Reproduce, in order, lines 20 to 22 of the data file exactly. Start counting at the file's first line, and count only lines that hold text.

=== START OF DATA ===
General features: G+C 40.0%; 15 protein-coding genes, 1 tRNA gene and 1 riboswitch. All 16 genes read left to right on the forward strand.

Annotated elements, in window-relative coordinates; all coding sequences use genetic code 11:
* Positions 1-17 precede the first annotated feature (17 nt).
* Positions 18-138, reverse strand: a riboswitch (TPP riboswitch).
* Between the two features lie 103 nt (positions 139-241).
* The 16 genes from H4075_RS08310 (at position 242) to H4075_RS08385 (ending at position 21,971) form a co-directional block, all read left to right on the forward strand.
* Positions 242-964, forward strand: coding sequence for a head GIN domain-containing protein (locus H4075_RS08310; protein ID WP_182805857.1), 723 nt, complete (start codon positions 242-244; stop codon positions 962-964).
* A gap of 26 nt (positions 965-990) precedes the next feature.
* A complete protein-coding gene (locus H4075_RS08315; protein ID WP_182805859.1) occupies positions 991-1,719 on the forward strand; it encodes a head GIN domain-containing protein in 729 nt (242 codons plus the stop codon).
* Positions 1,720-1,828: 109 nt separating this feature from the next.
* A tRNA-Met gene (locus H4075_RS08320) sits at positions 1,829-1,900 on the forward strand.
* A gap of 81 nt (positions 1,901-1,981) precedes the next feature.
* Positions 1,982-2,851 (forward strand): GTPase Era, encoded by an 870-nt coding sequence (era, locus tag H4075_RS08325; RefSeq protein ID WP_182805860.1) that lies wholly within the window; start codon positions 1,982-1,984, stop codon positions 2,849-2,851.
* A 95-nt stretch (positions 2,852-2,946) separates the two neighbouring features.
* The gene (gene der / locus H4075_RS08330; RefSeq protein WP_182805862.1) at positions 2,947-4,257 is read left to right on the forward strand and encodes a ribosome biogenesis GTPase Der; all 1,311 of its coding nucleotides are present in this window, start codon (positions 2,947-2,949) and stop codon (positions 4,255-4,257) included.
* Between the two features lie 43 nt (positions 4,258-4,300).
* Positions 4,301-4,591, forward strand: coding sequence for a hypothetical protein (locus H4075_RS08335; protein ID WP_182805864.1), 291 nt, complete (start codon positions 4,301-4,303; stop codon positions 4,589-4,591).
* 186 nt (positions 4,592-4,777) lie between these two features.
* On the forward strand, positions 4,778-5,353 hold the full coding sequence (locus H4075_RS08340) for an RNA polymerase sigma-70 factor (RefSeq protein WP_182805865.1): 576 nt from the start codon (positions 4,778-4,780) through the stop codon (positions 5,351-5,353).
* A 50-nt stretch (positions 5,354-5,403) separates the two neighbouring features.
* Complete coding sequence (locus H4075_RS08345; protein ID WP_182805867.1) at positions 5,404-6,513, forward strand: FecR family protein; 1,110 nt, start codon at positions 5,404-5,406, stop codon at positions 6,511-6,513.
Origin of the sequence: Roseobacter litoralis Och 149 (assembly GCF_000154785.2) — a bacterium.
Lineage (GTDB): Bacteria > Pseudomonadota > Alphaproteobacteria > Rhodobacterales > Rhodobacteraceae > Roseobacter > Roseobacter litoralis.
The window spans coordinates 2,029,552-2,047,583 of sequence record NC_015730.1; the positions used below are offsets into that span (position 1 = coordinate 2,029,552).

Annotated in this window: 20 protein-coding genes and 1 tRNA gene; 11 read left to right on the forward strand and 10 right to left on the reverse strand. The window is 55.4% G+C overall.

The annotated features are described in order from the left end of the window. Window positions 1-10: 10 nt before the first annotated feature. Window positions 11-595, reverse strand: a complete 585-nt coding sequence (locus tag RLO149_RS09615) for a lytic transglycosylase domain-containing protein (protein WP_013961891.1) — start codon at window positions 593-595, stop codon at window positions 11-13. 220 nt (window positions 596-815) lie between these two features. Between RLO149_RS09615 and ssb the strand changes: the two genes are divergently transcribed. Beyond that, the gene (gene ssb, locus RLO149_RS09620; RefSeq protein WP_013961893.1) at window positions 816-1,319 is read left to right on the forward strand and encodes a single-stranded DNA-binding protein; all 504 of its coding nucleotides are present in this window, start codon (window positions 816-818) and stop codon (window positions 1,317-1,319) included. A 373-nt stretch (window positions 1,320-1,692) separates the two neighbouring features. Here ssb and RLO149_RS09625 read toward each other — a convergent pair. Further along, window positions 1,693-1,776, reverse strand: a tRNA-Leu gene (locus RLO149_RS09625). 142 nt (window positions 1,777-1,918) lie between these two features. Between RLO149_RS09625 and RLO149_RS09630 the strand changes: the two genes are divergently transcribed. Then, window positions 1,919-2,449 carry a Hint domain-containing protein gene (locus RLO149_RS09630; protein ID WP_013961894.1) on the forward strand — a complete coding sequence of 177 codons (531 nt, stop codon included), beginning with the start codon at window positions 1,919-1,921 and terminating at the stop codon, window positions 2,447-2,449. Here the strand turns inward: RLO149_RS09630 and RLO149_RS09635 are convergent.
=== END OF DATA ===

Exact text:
* A 50-nt stretch (positions 5,354-5,403) separates the two neighbouring features.
* Complete coding sequence (locus H4075_RS08345; protein ID WP_182805867.1) at positions 5,404-6,513, forward strand: FecR family protein; 1,110 nt, start codon at positions 5,404-5,406, stop codon at positions 6,511-6,513.
Origin of the sequence: Roseobacter litoralis Och 149 (assembly GCF_000154785.2) — a bacterium.